Outdoor activities with a healthy dose of curiosity, brought to you by Laure Latham
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As the rumor goes, all French people live in a chateau and have an old butler with a moustache sorting out wine botles in the century-old cellar. Oops, hold your horses. Wasn’t there a revolution too?
Yes, that’s where the story stops. Since the 1789 Revolution and very sadly, NOT all French people live in a castle. Not to worry though. French chateaux haven’t all been destroyed nor are they sitting idly surrounded by deep moats. As big chunks of real estates, castles have become a common recreational rental opportunity.
Hey, big formal rooms, ample kitchens, possibly tons of bedrooms (big on the noble second floor, small for servants under the roof) and if you’re lucky, a nice view. What’s not to like if you’re organizing a wedding or family reunion?
The Chateau de La Gressiere where my friend Albane got married was privately owned and occupied until 1972. It still shows somehow.
The way the ballrooms have interconnected electrical wires (can’t switch off ceiling chandelier in first ballroom without switching off second ballroom and bar area), the way each room is decorated with haphazard furniture, the way breakfast will be served at a big oval table family-style in the morning.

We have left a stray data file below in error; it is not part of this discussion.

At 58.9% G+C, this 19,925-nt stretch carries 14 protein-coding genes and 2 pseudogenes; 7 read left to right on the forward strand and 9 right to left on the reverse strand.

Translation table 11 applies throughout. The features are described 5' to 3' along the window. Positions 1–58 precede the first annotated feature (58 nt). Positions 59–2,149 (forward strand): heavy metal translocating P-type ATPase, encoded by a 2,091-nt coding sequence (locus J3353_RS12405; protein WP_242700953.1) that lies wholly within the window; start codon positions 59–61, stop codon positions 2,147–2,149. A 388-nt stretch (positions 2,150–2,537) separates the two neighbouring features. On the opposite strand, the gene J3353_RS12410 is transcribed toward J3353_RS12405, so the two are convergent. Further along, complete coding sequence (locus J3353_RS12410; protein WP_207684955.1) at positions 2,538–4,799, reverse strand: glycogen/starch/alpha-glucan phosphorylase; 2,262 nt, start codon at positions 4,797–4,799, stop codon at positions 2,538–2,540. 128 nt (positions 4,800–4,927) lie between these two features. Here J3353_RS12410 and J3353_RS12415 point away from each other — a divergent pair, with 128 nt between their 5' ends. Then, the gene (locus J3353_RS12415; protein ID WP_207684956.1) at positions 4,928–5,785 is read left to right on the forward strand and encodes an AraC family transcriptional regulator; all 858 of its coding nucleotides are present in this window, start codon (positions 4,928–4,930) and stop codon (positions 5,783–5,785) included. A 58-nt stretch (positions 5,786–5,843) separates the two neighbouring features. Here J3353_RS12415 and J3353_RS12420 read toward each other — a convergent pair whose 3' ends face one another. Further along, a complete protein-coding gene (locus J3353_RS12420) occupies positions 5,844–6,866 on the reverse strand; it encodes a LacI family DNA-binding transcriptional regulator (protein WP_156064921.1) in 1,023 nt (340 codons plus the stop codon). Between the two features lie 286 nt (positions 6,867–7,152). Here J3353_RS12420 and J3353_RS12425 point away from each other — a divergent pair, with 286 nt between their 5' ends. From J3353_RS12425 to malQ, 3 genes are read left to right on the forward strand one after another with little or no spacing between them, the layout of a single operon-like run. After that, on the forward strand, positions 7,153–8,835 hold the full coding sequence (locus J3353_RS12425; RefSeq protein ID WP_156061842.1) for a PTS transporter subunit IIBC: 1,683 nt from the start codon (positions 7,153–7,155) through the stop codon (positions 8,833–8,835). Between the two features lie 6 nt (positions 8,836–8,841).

Perhaps it’s what makes the charm of the place. Albane is one of my oldest friends and I would not have missed her wedding for an empire. So after shrimps and oysters, we all headed to La Bernerie en Retz, where the chateau is located. While the foundations date back to the late 1000s, the current construction dates back to 1879.
In a way, it’s a French Victorian castle in Italianate style. Happy hour was served on the terrace overlooking cedar trees and green lawns, followed by dinner under a white tent, a typical mainstay of weddings nowadays since weather forecast four months in advance can’t be relied upon.
Since the coast is on the windy side, everybody welcomed the shelter of the tent. As the first stars appeared and champagne still flowed in glasses, I realized I had forgotten to check the view on the ocean barely a mile away. Never mind the sea.
There was something more bubbling happening in the tent. Together with all the bridemaids and three professional dancers, I danced on Mahii Ve the title song of a super-famous Bollywood movie, the song’s choregraphy being organized by Dolsy of Dansez Masala in Paris. Wow! Now, that’s highly unusual for a French wedding but it’s the best skit I’ve ever been part of.